Raindrops

Rain fell inside her head and stayed there for two full weeks. Her head was so heavy with rain, raindrops crept out her eyes. Her pillow was wet with raindrops, and sometimes the bed sheet, or her shirt. Sometimes the rain was intense, sometimes just a drizzle, but it went on steady for two weeks, that rain.

She tried to make the rain stop, she did. She fought it, she wrestled with it, she tried to jab it with a knife. But fighting the rain didn't make any sense. Soon she shut herself out and caved in, but the rain was still there. It wouldn't go away. It's just there, pattering inside her head, clouding everything in thick mist, and dripping out her eyes, that rain.

Caving in, her bed was the only escape for it gave her the pleasure to sleep the rain away. Any moment she woke up, rain. She woke up from a bad dream, rain. She woke up from the sound of someone banging on her door, rain. She woke up to eat, rain. She woke up to use the toilet, rain. She woke up from too much sleep, rain. If only she could sleep the rest of her life away, there wouldn't be so much rain.

When she was awake, raindrops dripped on the vegetables she was cutting. Raindrops dripped on the stove that the fire fizzed out. Raindrops dripped on her plates, her cups, her silver spoons. Raindrops dripped on her notebooks, her books, her collection of pens. Raindrops began to wet everything she couldn't bear to open her eyes any more. She couldn't work, she was addled with rain. She couldn't speak, the sound of rain drowned out her words. She couldn't move, rain stopped her cold. She couldn't go out, rain blotted out the sun. Being awake was unbearable, unbearably unbearable. It was paralyzing, that rain.

It rained relentlessly that she stopped fighting: she gave in. She embraced the rain and wallowed in it. It seduced her, caressed her, controlled her, crushed her. She spiraled into obsessive thoughts of self-mutilation. She wrote a letter that began with the sentence: "Dear Family and Friends, As you read this letter, I assume you've already seen my body hanging by a slipknot near my bedroom window." It rambled on for three pages of tiny black scribbles, across every sheet, raindrops.

In the letter it says: "I know you're all burning with the same questions: Why did I kill myself? Or, who killed me? Is there any other evidence besides this paper?" Somewhere in the middle it says: "Being awake is so simple and free. Why can't I do it?" The letter ends with the sentence: "Being awake is the most agonizing thought that has ever occurred to me." What does that mean? She couldn't have written those. The text was blotched with so much raindrops.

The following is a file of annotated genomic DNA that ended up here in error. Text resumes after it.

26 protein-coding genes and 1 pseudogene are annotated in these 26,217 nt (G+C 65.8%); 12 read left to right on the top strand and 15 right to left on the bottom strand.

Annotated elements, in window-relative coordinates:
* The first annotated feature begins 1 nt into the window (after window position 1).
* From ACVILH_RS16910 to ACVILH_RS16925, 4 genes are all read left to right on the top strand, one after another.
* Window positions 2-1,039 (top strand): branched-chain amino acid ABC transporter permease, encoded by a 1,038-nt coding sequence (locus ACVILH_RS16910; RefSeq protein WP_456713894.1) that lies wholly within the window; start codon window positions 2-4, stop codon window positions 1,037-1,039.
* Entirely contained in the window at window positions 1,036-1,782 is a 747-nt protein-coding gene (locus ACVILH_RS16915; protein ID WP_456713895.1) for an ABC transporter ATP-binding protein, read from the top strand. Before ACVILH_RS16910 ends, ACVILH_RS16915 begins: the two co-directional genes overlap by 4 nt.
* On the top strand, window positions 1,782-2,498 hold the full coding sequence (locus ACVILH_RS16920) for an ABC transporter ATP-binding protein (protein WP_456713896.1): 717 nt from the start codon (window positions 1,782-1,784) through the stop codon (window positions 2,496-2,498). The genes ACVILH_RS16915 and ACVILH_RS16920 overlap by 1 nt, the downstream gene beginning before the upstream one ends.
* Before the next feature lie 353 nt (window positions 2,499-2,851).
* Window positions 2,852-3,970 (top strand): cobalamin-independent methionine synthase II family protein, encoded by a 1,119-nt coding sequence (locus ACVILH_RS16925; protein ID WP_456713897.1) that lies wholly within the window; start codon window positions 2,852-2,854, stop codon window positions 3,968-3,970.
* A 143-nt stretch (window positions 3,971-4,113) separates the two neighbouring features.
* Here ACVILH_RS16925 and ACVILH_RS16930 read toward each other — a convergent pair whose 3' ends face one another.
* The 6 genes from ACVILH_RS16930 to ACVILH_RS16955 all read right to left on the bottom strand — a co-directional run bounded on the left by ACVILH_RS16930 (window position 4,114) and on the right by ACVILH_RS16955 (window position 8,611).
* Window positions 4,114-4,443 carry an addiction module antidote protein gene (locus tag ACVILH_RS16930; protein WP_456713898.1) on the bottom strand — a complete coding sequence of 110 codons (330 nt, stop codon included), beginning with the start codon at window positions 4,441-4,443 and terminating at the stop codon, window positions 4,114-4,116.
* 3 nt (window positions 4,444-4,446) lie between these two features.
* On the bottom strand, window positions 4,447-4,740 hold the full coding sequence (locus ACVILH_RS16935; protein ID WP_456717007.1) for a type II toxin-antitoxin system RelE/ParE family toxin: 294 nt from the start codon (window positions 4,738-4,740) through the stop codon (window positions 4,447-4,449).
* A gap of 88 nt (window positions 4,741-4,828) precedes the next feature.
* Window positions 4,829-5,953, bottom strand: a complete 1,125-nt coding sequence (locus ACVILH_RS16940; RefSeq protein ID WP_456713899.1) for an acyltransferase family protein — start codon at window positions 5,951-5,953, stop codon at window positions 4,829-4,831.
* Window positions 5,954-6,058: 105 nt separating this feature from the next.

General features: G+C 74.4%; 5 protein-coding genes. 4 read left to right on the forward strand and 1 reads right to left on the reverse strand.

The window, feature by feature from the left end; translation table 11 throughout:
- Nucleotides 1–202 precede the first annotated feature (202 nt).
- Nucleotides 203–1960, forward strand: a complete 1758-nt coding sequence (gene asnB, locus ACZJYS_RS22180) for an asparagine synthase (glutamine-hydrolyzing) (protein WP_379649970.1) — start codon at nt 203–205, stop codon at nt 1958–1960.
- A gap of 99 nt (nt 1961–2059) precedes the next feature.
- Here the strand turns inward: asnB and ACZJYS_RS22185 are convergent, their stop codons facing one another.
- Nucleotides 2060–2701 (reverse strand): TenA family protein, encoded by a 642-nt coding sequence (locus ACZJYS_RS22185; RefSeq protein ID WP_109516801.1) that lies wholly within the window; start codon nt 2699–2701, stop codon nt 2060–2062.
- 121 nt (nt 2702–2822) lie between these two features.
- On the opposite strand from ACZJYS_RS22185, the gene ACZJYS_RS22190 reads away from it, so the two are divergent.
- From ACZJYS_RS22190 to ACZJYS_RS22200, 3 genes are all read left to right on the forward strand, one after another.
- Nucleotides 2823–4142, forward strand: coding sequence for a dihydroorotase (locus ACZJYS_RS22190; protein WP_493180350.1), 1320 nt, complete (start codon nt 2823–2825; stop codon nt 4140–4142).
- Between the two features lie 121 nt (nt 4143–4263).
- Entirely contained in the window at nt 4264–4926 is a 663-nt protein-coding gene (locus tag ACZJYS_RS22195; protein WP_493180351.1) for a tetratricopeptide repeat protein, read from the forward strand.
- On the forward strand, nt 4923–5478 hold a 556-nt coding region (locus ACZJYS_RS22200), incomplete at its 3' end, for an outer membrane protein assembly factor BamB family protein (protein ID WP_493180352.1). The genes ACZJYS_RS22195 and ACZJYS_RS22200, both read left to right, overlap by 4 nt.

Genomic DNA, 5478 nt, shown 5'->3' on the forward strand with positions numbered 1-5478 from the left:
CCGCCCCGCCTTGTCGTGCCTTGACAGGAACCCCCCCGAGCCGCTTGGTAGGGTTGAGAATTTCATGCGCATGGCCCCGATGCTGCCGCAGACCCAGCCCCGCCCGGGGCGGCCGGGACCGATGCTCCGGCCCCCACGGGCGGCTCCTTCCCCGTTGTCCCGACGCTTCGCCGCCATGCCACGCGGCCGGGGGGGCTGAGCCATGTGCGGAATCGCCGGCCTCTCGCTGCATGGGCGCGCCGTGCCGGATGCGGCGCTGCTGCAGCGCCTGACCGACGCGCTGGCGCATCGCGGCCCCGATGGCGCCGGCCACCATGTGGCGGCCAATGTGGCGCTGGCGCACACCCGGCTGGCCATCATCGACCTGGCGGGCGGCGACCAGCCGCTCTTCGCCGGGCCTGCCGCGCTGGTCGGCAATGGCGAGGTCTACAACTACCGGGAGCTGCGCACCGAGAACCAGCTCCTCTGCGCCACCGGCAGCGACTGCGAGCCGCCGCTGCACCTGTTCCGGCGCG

Death was the only remaining option to stop the rain and the raindrops and the dreary days and the drowning in the relentless rain. All she had to do was drag herself into a rope and fly into a wakeless sleep. But she didn't. She didn't have a rope, and it was raining. She set the letter aside, and flew into another temporary death: she slept. Like all the other days, she shut her eyes and stoppered the raindrops from dripping off her face. She may have lost it, if it weren't for the lack of rope. But it wasn't the rope that was the problem. It was the rain.

When the first rain came seven years before this one, there were so much wind howling, voices of invisible people, flood. She didn't have any knowledge or experience of any kind of rain before, and did the only thing possible: she succumbed. She kissed death in the mouth. It consumed her in flames. She burned herself alive. She was desperate to stop the rain. It was a desperation that no one will ever understand, because she couldn't understand, and that there was nothing to understand. There was only a vision of relentless rain, a downpour, a typhoon, a cyclone. The kiss of death was the only flame that lit her up against the rain.

She could've stopped the raining the first time it came, but someone pulled her from the mouth of death. He heard her screaming, ran into her room, and snuffed the fire out with the flapping of a blanket. Dying embers flew in the room in swirls. Her clothes were reduced to shreds, her body a grisly landscape of hellfire. She had burned herself in a pyre of her making: pages ripped off from a book by Sophocles. She begged her savior to kill her, to quit saving her, to go away, but he dragged her to a hospital. That first kiss with death, it was delicious and painful, both. It was the first kiss under the rain.

The next morning, she woke up in the hospital and the rain was gone. It simply vanished just as fast as it came. Seven years later, like all the other rains in between, the same thing happened. The rain vanished while she was curled up in bed one afternoon. She sprang to her feet and felt different: the raindrops disappeared. It felt like she just stepped out of a typhoon. But it wasn't a typhoon, it was only rain, another long shower of rain.

// Apr 2014

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